Jonathan Mattingly has been a detective of sorts recently; delving into partisan gerrymandering in North Carolina. (Gerrymandering is when one party manipulates voting districts for their own gain.) Mattingly is chair of the math department at Duke and his mathematical analysis of the state’s 13 Congressional districts was recently used in a court ruling that declared the state’s maps unconstitutional. He says what he uncovered in his research could be used to address gerrymandering in other states.
On his interest in North Carolina’s congressional maps
Initially it started … when there was a speaker talking about gerrymandering, and he brought up the fact that in 2012 the majority of North Carolinians voted for a Democratic representative in the U.S. congressional races, but yet the election outcome was nine Republicans and four Democrats.
That was astounding to me at one level, but then we went on to say, clearly, there should have been seven Democrats, because that would have been just over the majority.
And I guess I started asking myself — when people make statements like that, [they say things like] “It wasn’t what we expected to happen,” or, “That wasn’t what should have happened.”
… People often look at one of the districts and they go, “My, that district has 75% Democrats in it … obviously somebody did something nefarious.”
[That’s why we decided to work on this] – to put some kind of rigorous understanding behind that value judgment about whether [a voting result is] expected or unexpected …
How did it work?
You want your districts to satisfy the “one person one vote” [rule]. So, in North Carolina, if we have 13 districts, each district should have about one thirteenth of the state’s population.
And you don’t want [the districts] to be squiggly and all over the place, and that’s because [districts need to include] geographic representation. … This Republic of ours is supposed to somehow be based on locality and representation.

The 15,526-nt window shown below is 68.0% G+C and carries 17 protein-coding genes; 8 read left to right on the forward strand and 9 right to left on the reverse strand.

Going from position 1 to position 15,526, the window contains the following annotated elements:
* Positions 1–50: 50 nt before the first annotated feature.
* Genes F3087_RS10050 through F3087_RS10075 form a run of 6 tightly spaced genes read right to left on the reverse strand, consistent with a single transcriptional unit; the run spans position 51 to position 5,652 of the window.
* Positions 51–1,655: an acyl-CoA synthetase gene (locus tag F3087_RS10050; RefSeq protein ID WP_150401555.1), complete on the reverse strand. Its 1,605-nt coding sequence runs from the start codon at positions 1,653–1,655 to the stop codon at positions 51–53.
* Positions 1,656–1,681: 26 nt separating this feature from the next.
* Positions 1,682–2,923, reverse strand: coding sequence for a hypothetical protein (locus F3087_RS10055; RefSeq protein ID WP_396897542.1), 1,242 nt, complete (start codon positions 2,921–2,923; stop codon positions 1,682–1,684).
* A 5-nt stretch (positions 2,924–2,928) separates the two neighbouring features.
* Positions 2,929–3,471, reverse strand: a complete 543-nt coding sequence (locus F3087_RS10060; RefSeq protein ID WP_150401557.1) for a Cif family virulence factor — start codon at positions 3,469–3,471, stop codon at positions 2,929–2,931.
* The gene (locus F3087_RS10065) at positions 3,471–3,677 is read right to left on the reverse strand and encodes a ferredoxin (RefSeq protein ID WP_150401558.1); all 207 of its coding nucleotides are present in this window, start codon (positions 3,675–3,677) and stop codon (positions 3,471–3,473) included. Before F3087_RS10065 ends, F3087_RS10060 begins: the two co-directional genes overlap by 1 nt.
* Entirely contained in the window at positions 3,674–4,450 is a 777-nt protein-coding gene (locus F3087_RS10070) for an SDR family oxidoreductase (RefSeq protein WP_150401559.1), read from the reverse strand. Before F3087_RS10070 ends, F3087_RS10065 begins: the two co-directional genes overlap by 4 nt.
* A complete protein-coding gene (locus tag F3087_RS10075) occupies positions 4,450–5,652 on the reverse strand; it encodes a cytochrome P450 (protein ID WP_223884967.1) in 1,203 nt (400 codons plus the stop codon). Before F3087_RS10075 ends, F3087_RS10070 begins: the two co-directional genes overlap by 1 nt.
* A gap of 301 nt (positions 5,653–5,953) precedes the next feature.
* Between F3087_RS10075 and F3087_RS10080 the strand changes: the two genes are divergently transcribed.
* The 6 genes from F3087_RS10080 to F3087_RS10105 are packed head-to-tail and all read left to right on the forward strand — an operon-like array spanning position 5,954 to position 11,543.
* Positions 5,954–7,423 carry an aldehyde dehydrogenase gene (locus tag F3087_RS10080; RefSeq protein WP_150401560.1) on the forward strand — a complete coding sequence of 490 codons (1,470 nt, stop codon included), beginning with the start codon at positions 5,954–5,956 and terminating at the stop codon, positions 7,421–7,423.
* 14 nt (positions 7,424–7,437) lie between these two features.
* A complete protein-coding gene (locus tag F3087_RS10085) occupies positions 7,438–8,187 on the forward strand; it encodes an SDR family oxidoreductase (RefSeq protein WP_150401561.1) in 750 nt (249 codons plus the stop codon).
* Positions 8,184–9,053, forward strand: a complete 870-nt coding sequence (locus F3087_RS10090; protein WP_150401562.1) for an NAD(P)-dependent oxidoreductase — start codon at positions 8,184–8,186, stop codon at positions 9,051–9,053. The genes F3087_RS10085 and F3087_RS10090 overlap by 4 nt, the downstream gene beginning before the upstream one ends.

And then there’s other issues about not splitting counties, because those might be historical groups of interest. And then, of course, some compliance with the Voting Rights Act.
So we said, “Okay, there’s some criteria. Let’s take every district that we could come up with, and let’s score it as to how well it satisfies those different design criteria: equal population, kind of relatively compact, looking more like a circle than some squiggly snake, splitting counties …
And we take that score, and then we draw random districts based on how low their score is. There’s a way of doing that mathematically called Markov Chain Monte Carlo, it’s a well established idea … and then we use that to draw these random districts.
… What we wanted to do is give some idea about … what one should expect so that one can flag a map as saying, this map is unusual. This map is an outlier.
On comparing his team’s computer-simulated maps with the Republican-drawn maps
What we saw in these maps drawn by the state legislature were three most[ly] Democratic districts [out of 13 total districts] with way more Democrats than you would expect, more than any of our maps had.
And then the next three districts (going from most Democratic to least Democratic) had many less Democrats [than you would expect given the population.]
So, the first [district] had been packed [with Democrats], and the second had been “cracked”, so [Democrats’] influence was spread out, and they had many less Democrats [in the district] than [one] would have expected.
And the result of that was that it flipped an election that might have had six or seven Democrats elected to one that only had four.